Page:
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The Chip ‘n’ Chase: Rampant trade speculation, hockey is hard to predict, the bubble Canucks, and more

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This is a new thing we’re trying. Every Wednesday, we’ll publish a little back-and-forth we have via email. We’re calling it the Chip ‘n’ Chase. Yes, it’s a terrible name. Enjoy.

Jason Brough: Hey buddy, so I was thinking after Kris Versteeg got traded back to Chicago, imagine how lame it would be if teams couldn’t eat salary. With half the NHL right up against the cap? It would be gridlock out there. I predict we’re going to see a lot more salary-eating before the March 5 deadline. And I guess we should thank Brian Burke for the new rules. The ability to retain salary was something he was trying to push when he was still in Anaheim. As a blogger who traffics in rampant speculation, I heartily concur with his opinion that trades are “healthy for our business.”

Mike Halford: Yeah, I want teams eating paper like a wonky fax machine. It just opens up so many more possibilities. The Florida situation is a great example, because it allowed Tallon to shake things up after he’d exhausted all the other conventional methods, like firing his coach and offering up Ryan Whitney via mass email. (Can you even believe that? Mass email? I bet some GMs got it and thought it was like a Nigerian banking scam. “Good day friend, I am manager general Tallon of Panther. Interested you R. Whitney, defender? Price is free.”) Now I’m trying to think of other guys who could be traded a la Versteeg. If Calgary’s willing to retain a good share of Mike Cammalleri’s $6 million hit, a lot of teams could be in the running for a proven sniper who’s off to a pretty hot start.

source: Getty ImagesJB: Absolutely. I already tried to stoke some Cammalleri speculation here, but it didn’t exactly set the comments section on fire. What, nobody cares about the Flames or something? Fine, let’s try another candidate: Ryan Miller, whose cap hit is $6.25 million. I’ve already mentioned a couple of times I think the Blues should see about adding him. I know they’ve already got Jaroslav Halak; I just don’t trust him to stay healthy. Besides, I think Miller is better, and the time is now for that team. The Blues are ridiculously loaded on defense, their forwards are actually scoring. If they got Miller without losing a significant roster player, I’d probably change my Stanley Cup pick from L.A. to St. Louis.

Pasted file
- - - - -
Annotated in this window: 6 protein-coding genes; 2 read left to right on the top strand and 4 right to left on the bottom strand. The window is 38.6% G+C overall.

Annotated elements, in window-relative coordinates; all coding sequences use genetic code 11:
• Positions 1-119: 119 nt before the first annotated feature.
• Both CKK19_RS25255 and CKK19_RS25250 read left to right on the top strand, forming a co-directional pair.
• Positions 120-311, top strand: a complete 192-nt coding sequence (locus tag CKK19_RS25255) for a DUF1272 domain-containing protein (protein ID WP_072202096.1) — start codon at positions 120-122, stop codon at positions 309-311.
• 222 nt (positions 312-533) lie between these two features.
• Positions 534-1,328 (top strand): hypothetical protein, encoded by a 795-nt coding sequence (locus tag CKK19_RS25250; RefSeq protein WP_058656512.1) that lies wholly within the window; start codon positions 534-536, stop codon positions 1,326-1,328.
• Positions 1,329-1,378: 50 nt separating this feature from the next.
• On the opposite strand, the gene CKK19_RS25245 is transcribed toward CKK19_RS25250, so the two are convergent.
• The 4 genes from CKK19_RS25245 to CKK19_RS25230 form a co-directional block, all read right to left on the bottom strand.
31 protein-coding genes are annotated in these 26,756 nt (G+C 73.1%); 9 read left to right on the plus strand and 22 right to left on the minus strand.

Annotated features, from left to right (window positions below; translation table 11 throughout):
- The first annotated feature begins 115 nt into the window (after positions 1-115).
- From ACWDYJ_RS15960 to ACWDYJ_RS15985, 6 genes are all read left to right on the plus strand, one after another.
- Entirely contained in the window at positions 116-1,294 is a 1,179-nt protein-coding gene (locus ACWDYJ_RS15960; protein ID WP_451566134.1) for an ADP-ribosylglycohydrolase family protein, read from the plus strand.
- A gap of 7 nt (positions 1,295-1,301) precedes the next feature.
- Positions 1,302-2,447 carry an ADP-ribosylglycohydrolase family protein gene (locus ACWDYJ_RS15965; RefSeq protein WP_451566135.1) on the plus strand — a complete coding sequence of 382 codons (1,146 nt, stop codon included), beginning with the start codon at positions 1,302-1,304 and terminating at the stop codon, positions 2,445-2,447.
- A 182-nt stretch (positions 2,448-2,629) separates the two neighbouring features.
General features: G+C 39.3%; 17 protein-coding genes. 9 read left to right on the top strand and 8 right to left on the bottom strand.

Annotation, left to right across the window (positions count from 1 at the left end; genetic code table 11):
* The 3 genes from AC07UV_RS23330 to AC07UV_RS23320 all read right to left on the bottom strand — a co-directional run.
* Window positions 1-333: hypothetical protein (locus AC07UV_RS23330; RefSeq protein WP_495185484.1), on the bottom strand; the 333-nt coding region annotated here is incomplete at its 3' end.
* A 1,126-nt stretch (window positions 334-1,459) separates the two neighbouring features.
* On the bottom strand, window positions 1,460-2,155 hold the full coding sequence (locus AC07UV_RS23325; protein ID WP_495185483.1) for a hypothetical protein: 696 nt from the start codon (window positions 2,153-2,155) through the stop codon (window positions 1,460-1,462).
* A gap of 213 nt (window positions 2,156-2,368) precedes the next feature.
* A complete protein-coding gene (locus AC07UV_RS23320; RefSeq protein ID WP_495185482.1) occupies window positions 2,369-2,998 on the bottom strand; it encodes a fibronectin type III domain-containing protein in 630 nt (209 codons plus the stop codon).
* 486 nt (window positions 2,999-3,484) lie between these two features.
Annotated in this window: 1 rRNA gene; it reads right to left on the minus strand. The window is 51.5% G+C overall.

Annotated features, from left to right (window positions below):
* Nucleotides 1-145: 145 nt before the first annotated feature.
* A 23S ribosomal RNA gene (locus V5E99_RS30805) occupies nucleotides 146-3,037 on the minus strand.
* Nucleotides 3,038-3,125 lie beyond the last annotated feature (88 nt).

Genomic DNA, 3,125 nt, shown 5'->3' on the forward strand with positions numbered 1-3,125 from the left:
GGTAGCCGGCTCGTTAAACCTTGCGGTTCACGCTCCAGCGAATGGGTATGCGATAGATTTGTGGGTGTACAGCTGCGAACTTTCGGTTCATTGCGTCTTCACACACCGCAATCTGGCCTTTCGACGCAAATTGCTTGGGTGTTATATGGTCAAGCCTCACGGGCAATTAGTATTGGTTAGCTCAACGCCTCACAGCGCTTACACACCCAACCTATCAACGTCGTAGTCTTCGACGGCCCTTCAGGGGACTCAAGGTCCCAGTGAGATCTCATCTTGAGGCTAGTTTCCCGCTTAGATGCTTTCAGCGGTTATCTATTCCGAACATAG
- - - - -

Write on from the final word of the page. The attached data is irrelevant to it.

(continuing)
MH: Ah yes, Jason Brough’s famed Stanley Cup pick, the prediction by which all GMs set their rosters. I can just see Doug Armstrong scrambling to call Pat LaFontaine in a desperate attempt to get your endorsement…before realizing you picked Edmonton to make the playoffs. Anyway, since you’re floating the idea of Miller getting traded to a team that’s already loaded with goalies, let’s keep with the crazy and discuss the idea of Shea Weber getting dealt to Edmonton, which you wrote about last week. Oilers GM Craig MacTavish said a “big stud defenseman” would help his club “immensely,” but here’s my question: after losing Ryan Suter to free agency, could the Preds really ship out Weber — clearly the face of the franchise — and do it after paying him an ungodly amount of money in salary and signing bonuses? Could make for a lot of disappointed fans.